But what if I have two application groups, app1 and app2, which are not parent-child related, and both define the same variable? In this case, both groups app1 and app2 live on the same level, and have the same ‘depth‘. Which one will prevail depends on the alphanumerical sorting of both names – IIRC – but I’m not even sure of the details.


That depth parameter is actually an internal parameter of the Group object. Each time a group is made member of a parent group, that group gets the depth from its parent + 1 unless if that group’s depth was already bigger than that newly calculated depth. The special ALL group has a depth of 0, app1 and app2 both have a depth of 1, and app21 got a depth of two. For a variable defined in all those groups, the value in app21 will be inherited by node2, whilst node1 will get the value from either app1 or app2, which is more or less undefined. That’s one of the reasons why I recommend to not define the same variables in multiple group “trees”, where a group tree is one big category of groups. It’s already hard to manage groups within a specific sub tree, whilst keeping precedence (and hence depth) in mind, it’s totally impractical to track that amongst groups from different sub trees.

Oh, if you want to generate a nice graphic of your inventory, to see how it lays out, Will Thames manages a nice project ( that does just that. As long as graphviz manages to generate a small enough graph that fits on a sheet of paper, whilst remaining readable, you probably have a small inventory.

Unless you write your own application to manage all this, and write a dynamic inventory script to export data to Ansible, one is stuck with mostly the INI style hosts files, and the yaml group_vars and host_vars files to manage those groups and variables. If you need to manage lots of hosts, lots of applications, you probably end up with lots of categories to organise these groups, and then it’s very easy to lose any overview in how those groups are structured, and how variables inherit over those groups. It becomes hard to predict which value will prevail for a particular host, which doesn’t help to ensure consistency. If you were to change default values in the all group, whilst some hosts have an overruled value defined in child groups, but not all, you suddenly change values for a bunch of hosts. That might be your intention, but when managing hundreds of different groups, you know such a mistake might easily happen when all you have are the basic Ansible inventory files.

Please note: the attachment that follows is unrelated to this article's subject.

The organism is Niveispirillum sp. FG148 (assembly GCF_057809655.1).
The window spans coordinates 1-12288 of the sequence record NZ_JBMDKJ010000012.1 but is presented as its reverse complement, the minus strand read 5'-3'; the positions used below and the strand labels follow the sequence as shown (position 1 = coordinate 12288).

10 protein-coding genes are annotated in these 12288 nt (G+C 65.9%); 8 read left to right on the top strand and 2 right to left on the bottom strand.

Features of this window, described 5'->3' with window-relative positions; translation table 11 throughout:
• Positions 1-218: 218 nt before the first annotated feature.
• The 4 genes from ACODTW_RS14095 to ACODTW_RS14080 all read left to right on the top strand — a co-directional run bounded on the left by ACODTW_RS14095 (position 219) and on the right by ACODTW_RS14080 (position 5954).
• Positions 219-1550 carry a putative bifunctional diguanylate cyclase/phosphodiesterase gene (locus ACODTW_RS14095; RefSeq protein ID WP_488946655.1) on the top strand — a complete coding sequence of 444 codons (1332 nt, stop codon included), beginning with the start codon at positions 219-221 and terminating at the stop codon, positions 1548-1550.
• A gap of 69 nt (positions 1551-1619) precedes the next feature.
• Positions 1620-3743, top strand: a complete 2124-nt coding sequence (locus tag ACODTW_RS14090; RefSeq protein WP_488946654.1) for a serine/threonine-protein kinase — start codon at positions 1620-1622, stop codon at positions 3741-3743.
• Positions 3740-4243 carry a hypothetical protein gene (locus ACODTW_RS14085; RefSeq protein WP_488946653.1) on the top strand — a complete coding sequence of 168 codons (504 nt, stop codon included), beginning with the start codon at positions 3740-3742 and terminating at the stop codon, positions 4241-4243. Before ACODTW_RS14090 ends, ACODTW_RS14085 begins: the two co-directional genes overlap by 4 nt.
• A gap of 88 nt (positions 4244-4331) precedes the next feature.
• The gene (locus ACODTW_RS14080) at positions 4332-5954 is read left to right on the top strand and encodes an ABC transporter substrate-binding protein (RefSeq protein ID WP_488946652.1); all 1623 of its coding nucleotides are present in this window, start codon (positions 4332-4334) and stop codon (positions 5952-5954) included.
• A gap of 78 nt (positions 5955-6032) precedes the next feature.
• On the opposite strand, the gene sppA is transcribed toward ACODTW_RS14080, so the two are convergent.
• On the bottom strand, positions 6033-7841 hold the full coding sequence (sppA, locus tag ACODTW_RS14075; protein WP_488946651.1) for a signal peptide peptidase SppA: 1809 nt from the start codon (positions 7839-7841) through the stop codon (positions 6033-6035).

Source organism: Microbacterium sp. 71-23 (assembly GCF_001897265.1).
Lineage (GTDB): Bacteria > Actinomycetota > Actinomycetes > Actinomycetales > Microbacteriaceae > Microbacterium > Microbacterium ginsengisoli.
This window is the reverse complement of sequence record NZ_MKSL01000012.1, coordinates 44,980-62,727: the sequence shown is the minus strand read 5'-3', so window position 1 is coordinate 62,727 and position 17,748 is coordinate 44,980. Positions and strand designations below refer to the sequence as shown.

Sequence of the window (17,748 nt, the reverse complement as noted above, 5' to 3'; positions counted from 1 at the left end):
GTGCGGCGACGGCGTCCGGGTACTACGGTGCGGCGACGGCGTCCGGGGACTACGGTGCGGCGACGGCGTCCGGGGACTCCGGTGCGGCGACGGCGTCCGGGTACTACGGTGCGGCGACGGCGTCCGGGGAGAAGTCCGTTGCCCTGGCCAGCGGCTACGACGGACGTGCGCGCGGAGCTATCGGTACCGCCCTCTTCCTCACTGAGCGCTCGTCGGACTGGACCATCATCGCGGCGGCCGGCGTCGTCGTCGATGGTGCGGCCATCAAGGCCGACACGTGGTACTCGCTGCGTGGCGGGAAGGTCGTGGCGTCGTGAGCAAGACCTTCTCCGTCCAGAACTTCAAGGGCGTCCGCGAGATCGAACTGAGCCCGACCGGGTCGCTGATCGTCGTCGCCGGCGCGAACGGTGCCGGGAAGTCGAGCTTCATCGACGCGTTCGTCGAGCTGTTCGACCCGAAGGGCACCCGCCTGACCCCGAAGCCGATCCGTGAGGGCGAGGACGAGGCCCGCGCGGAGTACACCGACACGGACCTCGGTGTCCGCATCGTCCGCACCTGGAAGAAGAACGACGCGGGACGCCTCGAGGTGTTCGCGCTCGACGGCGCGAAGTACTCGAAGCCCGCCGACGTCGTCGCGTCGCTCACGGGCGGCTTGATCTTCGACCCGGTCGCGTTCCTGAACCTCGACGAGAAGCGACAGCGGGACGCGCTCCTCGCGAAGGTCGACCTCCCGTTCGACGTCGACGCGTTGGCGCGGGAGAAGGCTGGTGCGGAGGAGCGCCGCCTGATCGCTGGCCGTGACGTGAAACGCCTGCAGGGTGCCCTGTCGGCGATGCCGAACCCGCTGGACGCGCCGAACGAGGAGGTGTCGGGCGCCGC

Ansible tends (or at least often used to) to recommend not doing such complicated things, “better remodel how you structure your groups” – but I think managing even moderately large infrastructures can quickly have complex demands on how to structure your data model. Different levels of organisation (sub trees) are often needed in this concept. Many of us need to manually create intersection of groups such as app1 ~ development => app1-dev to be able to manage different parameters for different applications in different environments. At scale this quickly becomes cumbersome with the ini and yaml file based inventory, as that doesn’t scale. Maybe we need a good pattern to handle dynamic intersections implemented upstream? Yes, hosts: app1&dev, but that is parsed at run time, and you can’t assign vars to such an intersection. An interesting approach is how Saltstack – which doesn’t have the notion of groups in the way Ansible does – lets you target hosts using grains, a kind of dynamic groups filtering hosts based on facts. Perhaps this project does something similar?